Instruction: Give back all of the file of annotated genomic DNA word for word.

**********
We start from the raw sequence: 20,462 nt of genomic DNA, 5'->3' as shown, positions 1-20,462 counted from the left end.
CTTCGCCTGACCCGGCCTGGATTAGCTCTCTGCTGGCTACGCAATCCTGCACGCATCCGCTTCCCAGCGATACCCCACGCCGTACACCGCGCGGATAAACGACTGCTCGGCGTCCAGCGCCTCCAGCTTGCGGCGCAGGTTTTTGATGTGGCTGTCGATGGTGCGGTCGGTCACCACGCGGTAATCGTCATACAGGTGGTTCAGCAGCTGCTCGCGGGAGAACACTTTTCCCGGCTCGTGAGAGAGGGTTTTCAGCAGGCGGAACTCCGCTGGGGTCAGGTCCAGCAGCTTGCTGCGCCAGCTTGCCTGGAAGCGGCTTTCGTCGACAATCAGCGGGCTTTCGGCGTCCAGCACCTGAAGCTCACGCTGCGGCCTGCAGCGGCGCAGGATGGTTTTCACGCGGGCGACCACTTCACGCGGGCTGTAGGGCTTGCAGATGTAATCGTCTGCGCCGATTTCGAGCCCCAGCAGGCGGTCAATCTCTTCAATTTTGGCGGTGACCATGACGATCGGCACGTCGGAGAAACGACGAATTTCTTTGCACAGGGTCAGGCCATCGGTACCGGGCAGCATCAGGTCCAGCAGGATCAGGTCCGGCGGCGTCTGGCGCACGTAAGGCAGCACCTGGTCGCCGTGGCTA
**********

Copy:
We start from the raw sequence: 20,462 nt of genomic DNA, 5'->3' as shown, positions 1-20,462 counted from the left end.
CTTCGCCTGACCCGGCCTGGATTAGCTCTCTGCTGGCTACGCAATCCTGCACGCATCCGCTTCCCAGCGATACCCCACGCCGTACACCGCGCGGATAAACGACTGCTCGGCGTCCAGCGCCTCCAGCTTGCGGCGCAGGTTTTTGATGTGGCTGTCGATGGTGCGGTCGGTCACCACGCGGTAATCGTCATACAGGTGGTTCAGCAGCTGCTCGCGGGAGAACACTTTTCCCGGCTCGTGAGAGAGGGTTTTCAGCAGGCGGAACTCCGCTGGGGTCAGGTCCAGCAGCTTGCTGCGCCAGCTTGCCTGGAAGCGGCTTTCGTCGACAATCAGCGGGCTTTCGGCGTCCAGCACCTGAAGCTCACGCTGCGGCCTGCAGCGGCGCAGGATGGTTTTCACGCGGGCGACCACTTCACGCGGGCTGTAGGGCTTGCAGATGTAATCGTCTGCGCCGATTTCGAGCCCCAGCAGGCGGTCAATCTCTTCAATTTTGGCGGTGACCATGACGATCGGCACGTCGGAGAAACGACGAATTTCTTTGCACAGGGTCAGGCCATCGGTACCGGGCAGCATCAGGTCCAGCAGGATCAGGTCCGGCGGCGTCTGGCGCACGTAAGGCAGCACCTGGTCGCCGTGGCTA